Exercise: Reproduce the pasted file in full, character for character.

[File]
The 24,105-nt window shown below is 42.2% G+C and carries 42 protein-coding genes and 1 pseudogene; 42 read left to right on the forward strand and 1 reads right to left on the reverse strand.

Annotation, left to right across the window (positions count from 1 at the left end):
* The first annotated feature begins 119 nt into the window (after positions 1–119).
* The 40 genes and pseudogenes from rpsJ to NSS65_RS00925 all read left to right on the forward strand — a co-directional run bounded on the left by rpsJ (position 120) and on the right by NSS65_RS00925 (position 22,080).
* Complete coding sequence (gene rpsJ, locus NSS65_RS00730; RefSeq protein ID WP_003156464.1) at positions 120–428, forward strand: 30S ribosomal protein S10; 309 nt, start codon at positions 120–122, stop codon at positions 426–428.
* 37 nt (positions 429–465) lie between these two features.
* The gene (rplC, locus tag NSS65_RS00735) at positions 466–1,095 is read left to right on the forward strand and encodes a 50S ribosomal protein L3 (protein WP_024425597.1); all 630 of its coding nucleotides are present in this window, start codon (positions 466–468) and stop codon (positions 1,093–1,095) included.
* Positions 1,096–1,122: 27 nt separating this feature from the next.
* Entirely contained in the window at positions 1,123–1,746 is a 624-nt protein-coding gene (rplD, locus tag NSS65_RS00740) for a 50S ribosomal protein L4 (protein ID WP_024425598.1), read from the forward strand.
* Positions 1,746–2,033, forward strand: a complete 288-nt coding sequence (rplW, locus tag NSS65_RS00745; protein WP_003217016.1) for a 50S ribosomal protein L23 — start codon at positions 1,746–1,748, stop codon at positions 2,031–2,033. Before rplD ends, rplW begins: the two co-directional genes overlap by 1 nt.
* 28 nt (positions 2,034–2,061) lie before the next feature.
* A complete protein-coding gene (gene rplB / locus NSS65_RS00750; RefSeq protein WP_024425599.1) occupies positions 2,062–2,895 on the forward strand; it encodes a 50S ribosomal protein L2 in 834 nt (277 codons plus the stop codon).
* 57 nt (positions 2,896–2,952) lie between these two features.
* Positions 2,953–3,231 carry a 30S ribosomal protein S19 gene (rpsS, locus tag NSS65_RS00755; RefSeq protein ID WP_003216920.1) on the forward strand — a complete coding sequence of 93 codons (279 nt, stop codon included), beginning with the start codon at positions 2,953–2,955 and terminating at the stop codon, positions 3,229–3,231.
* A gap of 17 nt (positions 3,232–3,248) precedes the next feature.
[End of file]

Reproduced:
The 24,105-nt window shown below is 42.2% G+C and carries 42 protein-coding genes and 1 pseudogene; 42 read left to right on the forward strand and 1 reads right to left on the reverse strand.

Annotation, left to right across the window (positions count from 1 at the left end):
* The first annotated feature begins 119 nt into the window (after positions 1–119).
* The 40 genes and pseudogenes from rpsJ to NSS65_RS00925 all read left to right on the forward strand — a co-directional run bounded on the left by rpsJ (position 120) and on the right by NSS65_RS00925 (position 22,080).
* Complete coding sequence (gene rpsJ, locus NSS65_RS00730; RefSeq protein ID WP_003156464.1) at positions 120–428, forward strand: 30S ribosomal protein S10; 309 nt, start codon at positions 120–122, stop codon at positions 426–428.
* 37 nt (positions 429–465) lie between these two features.
* The gene (rplC, locus tag NSS65_RS00735) at positions 466–1,095 is read left to right on the forward strand and encodes a 50S ribosomal protein L3 (protein WP_024425597.1); all 630 of its coding nucleotides are present in this window, start codon (positions 466–468) and stop codon (positions 1,093–1,095) included.
* Positions 1,096–1,122: 27 nt separating this feature from the next.
* Entirely contained in the window at positions 1,123–1,746 is a 624-nt protein-coding gene (rplD, locus tag NSS65_RS00740) for a 50S ribosomal protein L4 (protein ID WP_024425598.1), read from the forward strand.
* Positions 1,746–2,033, forward strand: a complete 288-nt coding sequence (rplW, locus tag NSS65_RS00745; protein WP_003217016.1) for a 50S ribosomal protein L23 — start codon at positions 1,746–1,748, stop codon at positions 2,031–2,033. Before rplD ends, rplW begins: the two co-directional genes overlap by 1 nt.
* 28 nt (positions 2,034–2,061) lie before the next feature.
* A complete protein-coding gene (gene rplB / locus NSS65_RS00750; RefSeq protein WP_024425599.1) occupies positions 2,062–2,895 on the forward strand; it encodes a 50S ribosomal protein L2 in 834 nt (277 codons plus the stop codon).
* 57 nt (positions 2,896–2,952) lie between these two features.
* Positions 2,953–3,231 carry a 30S ribosomal protein S19 gene (rpsS, locus tag NSS65_RS00755; RefSeq protein ID WP_003216920.1) on the forward strand — a complete coding sequence of 93 codons (279 nt, stop codon included), beginning with the start codon at positions 2,953–2,955 and terminating at the stop codon, positions 3,229–3,231.
* A gap of 17 nt (positions 3,232–3,248) precedes the next feature.